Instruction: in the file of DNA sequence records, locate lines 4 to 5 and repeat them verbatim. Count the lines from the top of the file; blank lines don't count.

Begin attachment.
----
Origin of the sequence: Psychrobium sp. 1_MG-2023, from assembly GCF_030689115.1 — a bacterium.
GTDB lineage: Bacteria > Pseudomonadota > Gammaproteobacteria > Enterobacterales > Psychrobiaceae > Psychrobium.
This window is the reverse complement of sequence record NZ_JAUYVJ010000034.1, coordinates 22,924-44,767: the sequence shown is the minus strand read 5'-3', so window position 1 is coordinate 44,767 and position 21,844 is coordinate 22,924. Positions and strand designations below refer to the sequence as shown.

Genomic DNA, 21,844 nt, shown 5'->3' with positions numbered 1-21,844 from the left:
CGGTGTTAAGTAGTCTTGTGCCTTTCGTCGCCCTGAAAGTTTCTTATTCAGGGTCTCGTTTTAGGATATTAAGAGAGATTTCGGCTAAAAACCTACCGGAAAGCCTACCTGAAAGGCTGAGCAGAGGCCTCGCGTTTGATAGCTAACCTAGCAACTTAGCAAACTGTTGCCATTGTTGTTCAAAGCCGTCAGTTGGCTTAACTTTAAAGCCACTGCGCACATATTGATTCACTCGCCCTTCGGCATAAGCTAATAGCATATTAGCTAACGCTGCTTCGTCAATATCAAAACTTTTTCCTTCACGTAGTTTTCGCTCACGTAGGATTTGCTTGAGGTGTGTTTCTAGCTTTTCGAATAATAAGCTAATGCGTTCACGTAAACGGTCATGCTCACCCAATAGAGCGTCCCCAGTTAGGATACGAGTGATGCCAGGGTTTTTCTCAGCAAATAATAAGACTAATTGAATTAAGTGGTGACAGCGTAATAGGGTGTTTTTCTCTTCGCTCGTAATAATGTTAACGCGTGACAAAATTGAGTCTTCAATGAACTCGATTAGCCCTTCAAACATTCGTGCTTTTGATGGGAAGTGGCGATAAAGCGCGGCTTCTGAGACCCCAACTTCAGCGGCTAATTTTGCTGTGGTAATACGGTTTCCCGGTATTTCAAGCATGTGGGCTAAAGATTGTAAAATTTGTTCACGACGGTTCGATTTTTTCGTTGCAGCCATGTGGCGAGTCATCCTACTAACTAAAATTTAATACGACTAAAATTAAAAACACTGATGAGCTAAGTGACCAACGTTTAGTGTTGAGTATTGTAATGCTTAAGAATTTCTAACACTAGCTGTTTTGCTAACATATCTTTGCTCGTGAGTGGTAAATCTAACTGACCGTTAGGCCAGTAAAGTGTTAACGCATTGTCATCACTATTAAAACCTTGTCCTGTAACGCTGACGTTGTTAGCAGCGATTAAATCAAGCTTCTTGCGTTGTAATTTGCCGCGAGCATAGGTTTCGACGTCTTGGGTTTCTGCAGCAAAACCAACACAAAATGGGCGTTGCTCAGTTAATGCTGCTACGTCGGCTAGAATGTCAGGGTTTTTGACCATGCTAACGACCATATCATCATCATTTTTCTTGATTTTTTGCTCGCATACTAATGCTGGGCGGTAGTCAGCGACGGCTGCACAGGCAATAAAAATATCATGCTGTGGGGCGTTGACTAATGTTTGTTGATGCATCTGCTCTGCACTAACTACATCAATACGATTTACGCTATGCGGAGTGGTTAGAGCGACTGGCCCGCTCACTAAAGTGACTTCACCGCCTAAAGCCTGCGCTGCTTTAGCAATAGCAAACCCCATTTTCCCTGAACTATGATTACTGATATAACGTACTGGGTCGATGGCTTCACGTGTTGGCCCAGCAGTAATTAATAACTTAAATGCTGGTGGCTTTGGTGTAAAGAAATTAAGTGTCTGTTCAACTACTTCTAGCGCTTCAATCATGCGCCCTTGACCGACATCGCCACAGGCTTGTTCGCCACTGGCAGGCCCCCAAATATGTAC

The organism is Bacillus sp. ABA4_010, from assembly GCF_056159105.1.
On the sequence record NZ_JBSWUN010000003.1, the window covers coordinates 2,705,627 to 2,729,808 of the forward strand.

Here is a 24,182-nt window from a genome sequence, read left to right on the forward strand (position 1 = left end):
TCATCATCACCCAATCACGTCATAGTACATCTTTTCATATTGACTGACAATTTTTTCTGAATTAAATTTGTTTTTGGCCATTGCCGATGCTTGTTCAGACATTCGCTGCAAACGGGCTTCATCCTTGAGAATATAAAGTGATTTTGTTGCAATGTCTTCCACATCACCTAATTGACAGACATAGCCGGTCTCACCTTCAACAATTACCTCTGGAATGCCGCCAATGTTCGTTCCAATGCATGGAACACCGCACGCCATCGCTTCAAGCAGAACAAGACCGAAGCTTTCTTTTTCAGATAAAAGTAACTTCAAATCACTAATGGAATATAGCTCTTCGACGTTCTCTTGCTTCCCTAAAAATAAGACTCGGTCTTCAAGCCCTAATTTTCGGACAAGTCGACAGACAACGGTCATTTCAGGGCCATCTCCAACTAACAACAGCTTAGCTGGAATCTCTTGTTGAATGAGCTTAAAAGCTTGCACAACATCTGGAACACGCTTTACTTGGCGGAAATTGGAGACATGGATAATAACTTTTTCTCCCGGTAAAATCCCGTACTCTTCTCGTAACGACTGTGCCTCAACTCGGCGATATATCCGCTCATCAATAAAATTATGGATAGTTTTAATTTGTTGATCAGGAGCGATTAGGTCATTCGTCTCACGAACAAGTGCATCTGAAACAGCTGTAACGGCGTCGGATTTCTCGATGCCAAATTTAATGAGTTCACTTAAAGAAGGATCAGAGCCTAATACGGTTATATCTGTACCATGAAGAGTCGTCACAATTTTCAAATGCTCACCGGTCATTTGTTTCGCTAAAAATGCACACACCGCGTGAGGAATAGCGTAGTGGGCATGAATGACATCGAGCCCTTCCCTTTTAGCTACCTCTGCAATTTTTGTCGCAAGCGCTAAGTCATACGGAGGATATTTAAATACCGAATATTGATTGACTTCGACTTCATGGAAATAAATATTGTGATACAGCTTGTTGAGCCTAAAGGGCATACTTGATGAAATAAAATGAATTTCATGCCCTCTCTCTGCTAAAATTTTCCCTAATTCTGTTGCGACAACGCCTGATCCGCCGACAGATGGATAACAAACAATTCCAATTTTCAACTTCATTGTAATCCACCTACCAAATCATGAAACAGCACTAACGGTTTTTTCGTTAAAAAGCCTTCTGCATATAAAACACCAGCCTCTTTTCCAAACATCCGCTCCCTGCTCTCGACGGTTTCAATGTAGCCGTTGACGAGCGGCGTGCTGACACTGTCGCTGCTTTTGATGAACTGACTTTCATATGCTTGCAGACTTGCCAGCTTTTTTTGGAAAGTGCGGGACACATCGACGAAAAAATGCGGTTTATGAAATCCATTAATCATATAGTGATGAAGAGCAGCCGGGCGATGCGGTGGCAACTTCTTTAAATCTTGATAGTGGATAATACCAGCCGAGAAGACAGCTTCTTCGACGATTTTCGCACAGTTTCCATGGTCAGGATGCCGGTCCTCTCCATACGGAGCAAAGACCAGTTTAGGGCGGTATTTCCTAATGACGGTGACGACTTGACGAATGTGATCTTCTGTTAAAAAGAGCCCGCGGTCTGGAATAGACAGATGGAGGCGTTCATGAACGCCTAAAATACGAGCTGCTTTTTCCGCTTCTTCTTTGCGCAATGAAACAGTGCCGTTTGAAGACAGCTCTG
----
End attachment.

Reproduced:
Genomic DNA, 21,844 nt, shown 5'->3' with positions numbered 1-21,844 from the left:
CGGTGTTAAGTAGTCTTGTGCCTTTCGTCGCCCTGAAAGTTTCTTATTCAGGGTCTCGTTTTAGGATATTAAGAGAGATTTCGGCTAAAAACCTACCGGAAAGCCTACCTGAAAGGCTGAGCAGAGGCCTCGCGTTTGATAGCTAACCTAGCAACTTAGCAAACTGTTGCCATTGTTGTTCAAAGCCGTCAGTTGGCTTAACTTTAAAGCCACTGCGCACATATTGATTCACTCGCCCTTCGGCATAAGCTAATAGCATATTAGCTAACGCTGCTTCGTCAATATCAAAACTTTTTCCTTCACGTAGTTTTCGCTCACGTAGGATTTGCTTGAGGTGTGTTTCTAGCTTTTCGAATAATAAGCTAATGCGTTCACGTAAACGGTCATGCTCACCCAATAGAGCGTCCCCAGTTAGGATACGAGTGATGCCAGGGTTTTTCTCAGCAAATAATAAGACTAATTGAATTAAGTGGTGACAGCGTAATAGGGTGTTTTTCTCTTCGCTCGTAATAATGTTAACGCGTGACAAAATTGAGTCTTCAATGAACTCGATTAGCCCTTCAAACATTCGTGCTTTTGATGGGAAGTGGCGATAAAGCGCGGCTTCTGAGACCCCAACTTCAGCGGCTAATTTTGCTGTGGTAATACGGTTTCCCGGTATTTCAAGCATGTGGGCTAAAGATTGTAAAATTTGTTCACGACGGTTCGATTTTTTCGTTGCAGCCATGTGGCGAGTCATCCTACTAACTAAAATTTAATACGACTAAAATTAAAAACACTGATGAGCTAAGTGACCAACGTTTAGTGTTGAGTATTGTAATGCTTAAGAATTTCTAACACTAGCTGTTTTGCTAACATATCTTTGCTCGTGAGTGGTAAATCTAACTGACCGTTAGGCCAGTAAAGTGTTAACGCATTGTCATCACTATTAAAACCTTGTCCTGTAACGCTGACGTTGTTAGCAGCGATTAAATCAAGCTTCTTGCGTTGTAATTTGCCGCGAGCATAGGTTTCGACGTCTTGGGTTTCTGCAGCAAAACCAACACAAAATGGGCGTTGCTCAGTTAATGCTGCTACGTCGGCTAGAATGTCAGGGTTTTTGACCATGCTAACGACCATATCATCATCATTTTTCTTGATTTTTTGCTCGCATACTAATGCTGGGCGGTAGTCAGCGACGGCTGCACAGGCAATAAAAATATCATGCTGTGGGGCGTTGACTAATGTTTGTTGATGCATCTGCTCTGCACTAACTACATCAATACGATTTACGCTATGCGGAGTGGTTAGAGCGACTGGCCCGCTCACTAAAGTGACTTCACCGCCTAAAGCCTGCGCTGCTTTAGCAATAGCAAACCCCATTTTCCCTGAACTATGATTACTGATATAACGTACTGGGTCGATGGCTTCACGTGTTGGCCCAGCAGTAATTAATAACTTAAATGCTGGTGGCTTTGGTGTAAAGAAATTAAGTGTCTGTTCAACTACTTCTAGCGCTTCAATCATGCGCCCTTGACCGACATCGCCACAGGCTTGTTCGCCACTGGCAGGCCCCCAAATATGTAC